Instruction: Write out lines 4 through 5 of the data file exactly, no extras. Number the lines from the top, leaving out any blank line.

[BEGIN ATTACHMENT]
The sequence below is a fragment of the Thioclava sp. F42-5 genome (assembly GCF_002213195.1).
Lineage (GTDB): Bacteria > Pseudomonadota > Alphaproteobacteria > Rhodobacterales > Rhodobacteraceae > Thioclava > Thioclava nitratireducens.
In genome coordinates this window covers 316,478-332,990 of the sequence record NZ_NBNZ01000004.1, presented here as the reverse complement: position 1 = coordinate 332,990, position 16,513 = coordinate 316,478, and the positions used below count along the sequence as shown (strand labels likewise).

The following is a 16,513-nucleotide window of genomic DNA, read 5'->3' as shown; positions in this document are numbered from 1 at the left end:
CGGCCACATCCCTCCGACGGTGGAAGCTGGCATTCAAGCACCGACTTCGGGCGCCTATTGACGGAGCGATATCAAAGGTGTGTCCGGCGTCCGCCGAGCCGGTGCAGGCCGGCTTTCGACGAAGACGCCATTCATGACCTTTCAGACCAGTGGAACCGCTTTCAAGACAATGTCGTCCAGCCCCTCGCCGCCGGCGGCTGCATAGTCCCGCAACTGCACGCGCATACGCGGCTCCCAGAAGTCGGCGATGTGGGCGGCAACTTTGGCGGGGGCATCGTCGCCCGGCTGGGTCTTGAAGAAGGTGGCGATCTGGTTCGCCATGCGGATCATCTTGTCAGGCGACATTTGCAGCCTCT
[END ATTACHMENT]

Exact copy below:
The following is a 16,513-nucleotide window of genomic DNA, read 5'->3' as shown; positions in this document are numbered from 1 at the left end:
CGGCCACATCCCTCCGACGGTGGAAGCTGGCATTCAAGCACCGACTTCGGGCGCCTATTGACGGAGCGATATCAAAGGTGTGTCCGGCGTCCGCCGAGCCGGTGCAGGCCGGCTTTCGACGAAGACGCCATTCATGACCTTTCAGACCAGTGGAACCGCTTTCAAGACAATGTCGTCCAGCCCCTCGCCGCCGGCGGCTGCATAGTCCCGCAACTGCACGCGCATACGCGGCTCCCAGAAGTCGGCGATGTGGGCGGCAACTTTGGCGGGGGCATCGTCGCCCGGCTGGGTCTTGAAGAAGGTGGCGATCTGGTTCGCCATGCGGATCATCTTGTCAGGCGACATTTGCAGCCTCT